We have tested the functional role of dynamic binding for crossmodal interactions in humans using behavioral studies as well as EEG- and MEG-studies in combination with advanced source modelling approaches and neural interaction measures. In several studies, we used a newly developed multisensory paradigm involving visuo-tactile interactions. A first behavioral study showed that stimulus congruence resulted in improvements in visuo-tactile pattern matching. A subsequent EEG study identified task-related power changes, showing that oscillatory power in the theta-, alpha- and beta-bands are functionally relevant for multisensory pattern matching. For analysis of functional connectivity patterns related to multisensory integration, we adapted an approach for purely data-driven analysis of neuronal coupling in source space that has recently been developed within our group. We identified several clusters of interacting sources that synchronized in the beta-band. Two of these clusters suggested an involvement in crossmodal sensory processing, whereas the third cluster appeared to reflect decision-related processes. By directly relating coupling features to task performance, we were able to demonstrate that the phase of neural coherence within the observed networks predicted behavior.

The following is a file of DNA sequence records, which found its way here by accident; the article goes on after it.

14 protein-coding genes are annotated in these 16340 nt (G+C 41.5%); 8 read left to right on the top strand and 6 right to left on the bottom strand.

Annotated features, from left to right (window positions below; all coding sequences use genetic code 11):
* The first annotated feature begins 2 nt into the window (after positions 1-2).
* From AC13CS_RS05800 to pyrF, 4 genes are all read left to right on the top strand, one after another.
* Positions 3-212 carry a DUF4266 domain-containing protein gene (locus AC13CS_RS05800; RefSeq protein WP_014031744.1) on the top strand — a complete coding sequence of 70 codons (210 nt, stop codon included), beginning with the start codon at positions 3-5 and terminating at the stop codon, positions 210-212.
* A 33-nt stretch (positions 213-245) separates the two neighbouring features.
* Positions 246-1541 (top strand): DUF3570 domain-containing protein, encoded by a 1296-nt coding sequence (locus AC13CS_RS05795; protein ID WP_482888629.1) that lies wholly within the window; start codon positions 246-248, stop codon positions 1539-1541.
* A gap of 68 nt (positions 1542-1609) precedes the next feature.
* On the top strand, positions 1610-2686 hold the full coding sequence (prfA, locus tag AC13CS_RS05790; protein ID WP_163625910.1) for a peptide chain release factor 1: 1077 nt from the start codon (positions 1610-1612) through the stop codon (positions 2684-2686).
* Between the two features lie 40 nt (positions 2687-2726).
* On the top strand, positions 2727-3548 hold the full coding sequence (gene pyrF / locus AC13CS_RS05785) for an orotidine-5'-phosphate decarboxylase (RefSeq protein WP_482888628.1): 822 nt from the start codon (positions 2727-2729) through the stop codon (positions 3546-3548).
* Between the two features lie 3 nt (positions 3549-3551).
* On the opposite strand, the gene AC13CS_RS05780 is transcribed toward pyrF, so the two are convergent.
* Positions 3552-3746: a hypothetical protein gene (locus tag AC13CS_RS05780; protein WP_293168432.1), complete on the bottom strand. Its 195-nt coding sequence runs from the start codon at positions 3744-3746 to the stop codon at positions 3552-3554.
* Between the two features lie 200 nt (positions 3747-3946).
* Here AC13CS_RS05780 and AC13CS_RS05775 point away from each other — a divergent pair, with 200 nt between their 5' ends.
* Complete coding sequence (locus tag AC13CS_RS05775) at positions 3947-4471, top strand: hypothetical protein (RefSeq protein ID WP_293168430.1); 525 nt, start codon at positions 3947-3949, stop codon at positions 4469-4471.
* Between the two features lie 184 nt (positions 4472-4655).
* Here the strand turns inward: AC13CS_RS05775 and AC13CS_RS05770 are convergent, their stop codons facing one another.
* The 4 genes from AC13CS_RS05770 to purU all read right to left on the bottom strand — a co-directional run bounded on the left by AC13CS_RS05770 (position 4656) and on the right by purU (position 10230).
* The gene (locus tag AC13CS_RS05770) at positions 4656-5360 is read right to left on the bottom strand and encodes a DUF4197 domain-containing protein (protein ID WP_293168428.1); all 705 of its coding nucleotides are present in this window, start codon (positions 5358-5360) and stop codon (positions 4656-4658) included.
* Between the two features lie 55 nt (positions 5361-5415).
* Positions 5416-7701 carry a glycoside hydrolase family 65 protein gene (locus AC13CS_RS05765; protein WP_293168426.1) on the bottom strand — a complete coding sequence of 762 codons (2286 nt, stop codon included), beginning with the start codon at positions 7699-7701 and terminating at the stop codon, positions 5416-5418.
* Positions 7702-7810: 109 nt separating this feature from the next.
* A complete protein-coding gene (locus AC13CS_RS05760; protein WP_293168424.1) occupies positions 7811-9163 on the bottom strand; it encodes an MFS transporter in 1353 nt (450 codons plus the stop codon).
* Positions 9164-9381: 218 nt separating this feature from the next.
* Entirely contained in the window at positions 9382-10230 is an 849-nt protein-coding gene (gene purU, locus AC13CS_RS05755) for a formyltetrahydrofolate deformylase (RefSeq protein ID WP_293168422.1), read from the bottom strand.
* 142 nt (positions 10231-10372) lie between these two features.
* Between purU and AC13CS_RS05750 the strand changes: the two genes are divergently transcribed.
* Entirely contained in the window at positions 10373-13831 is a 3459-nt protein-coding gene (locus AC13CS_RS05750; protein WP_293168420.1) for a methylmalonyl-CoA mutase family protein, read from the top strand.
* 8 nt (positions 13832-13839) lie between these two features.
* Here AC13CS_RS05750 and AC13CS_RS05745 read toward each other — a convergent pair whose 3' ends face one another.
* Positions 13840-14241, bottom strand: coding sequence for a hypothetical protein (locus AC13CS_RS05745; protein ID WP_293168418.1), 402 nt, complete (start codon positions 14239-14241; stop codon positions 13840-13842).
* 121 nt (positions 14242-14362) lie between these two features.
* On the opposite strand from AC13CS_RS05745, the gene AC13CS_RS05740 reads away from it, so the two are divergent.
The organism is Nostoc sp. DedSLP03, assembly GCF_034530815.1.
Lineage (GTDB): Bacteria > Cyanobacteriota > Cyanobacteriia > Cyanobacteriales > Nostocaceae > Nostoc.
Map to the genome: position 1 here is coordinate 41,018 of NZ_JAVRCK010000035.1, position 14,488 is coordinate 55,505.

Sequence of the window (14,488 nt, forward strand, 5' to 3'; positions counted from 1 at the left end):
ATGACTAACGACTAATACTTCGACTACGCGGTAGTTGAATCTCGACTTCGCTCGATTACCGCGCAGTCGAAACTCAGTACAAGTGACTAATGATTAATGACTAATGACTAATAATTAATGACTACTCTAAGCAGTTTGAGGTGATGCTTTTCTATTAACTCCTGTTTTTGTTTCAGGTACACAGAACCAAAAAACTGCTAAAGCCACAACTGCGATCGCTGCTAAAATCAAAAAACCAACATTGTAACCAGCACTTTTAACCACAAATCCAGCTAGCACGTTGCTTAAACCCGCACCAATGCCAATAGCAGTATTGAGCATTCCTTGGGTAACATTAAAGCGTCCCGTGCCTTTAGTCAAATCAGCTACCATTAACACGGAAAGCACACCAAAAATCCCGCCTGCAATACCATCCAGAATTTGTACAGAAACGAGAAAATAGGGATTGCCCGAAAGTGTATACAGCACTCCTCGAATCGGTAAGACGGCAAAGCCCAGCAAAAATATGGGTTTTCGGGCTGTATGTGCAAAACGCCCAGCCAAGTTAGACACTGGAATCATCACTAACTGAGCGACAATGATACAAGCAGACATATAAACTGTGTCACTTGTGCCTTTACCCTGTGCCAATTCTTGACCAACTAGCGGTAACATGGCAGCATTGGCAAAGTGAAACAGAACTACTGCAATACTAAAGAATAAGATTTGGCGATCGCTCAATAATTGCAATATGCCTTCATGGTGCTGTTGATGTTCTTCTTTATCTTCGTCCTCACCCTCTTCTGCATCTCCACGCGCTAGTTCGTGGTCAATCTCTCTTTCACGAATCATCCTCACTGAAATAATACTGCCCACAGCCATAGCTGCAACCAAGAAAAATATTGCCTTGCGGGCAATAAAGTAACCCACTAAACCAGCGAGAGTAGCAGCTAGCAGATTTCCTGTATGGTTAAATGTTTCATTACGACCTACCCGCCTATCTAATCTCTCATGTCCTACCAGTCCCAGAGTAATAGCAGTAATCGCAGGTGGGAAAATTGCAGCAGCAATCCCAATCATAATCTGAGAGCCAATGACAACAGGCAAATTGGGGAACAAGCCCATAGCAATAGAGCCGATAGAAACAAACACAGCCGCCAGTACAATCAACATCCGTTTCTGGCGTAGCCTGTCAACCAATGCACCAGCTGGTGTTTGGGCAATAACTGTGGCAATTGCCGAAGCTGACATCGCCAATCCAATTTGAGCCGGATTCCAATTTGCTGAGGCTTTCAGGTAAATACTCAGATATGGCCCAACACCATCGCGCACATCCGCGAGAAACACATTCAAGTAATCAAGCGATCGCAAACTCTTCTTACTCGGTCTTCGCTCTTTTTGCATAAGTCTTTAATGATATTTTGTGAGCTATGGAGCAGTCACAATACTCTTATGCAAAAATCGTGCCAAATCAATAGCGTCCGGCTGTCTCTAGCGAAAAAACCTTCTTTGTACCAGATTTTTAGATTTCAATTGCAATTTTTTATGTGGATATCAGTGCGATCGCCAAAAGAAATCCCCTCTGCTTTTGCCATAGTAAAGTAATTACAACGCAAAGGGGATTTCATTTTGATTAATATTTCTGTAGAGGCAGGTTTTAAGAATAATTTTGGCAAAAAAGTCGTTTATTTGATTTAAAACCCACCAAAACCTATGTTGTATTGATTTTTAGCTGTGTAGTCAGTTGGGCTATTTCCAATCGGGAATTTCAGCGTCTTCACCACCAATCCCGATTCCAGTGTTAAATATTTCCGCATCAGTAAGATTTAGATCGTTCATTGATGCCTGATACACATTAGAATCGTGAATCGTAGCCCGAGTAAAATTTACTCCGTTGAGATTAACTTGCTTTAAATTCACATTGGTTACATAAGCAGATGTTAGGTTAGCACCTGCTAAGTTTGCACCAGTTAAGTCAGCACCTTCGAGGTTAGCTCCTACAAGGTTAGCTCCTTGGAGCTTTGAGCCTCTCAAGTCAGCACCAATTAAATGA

A major focus of this project was to address top-down modulation of multisensory processing. Specifically, we studied the interaction between top-down factors such as spatial attention or stored priors with bottom-up information related to the nature of the stimuli. In a number of behavioral studies we could demonstrate top-down modulation of multisensory experience by visual scene context, activation of the linguistic system, by subliminal priming and emotional aspects. This demonstrates a tight integration of sensory, cognitive and motor systems and necessitates the investigation of the whole system in a ecologically valid context. In a series of behavioral experiments we used a dual task design to address the role of attentional processes in visual-auditory, visuo-tactile and tactile-vestibular interactions. We could demonstrate that the different modalities depend at least partly on shared attentional resources. This is however was dependent on the task demands, e.g. with respect to spatial properties. This lead to the hypothesis that the attentional bottleneck might be better described not by a competition of different modalities, but by a competition of different tasks. Furthermore, even in conditions with high attentional demands due to a dual task, the integration of multisensory information was optimal. Indeed, even task irrelevant tactile information influences visual exploratory behaviour. Furthermore, the spatial properties of this multimodal interaction occurred in a joint allocentric reference frame early on. Thus, multisensory integration appears to follow optimal Bayesian principles even at high attentional load.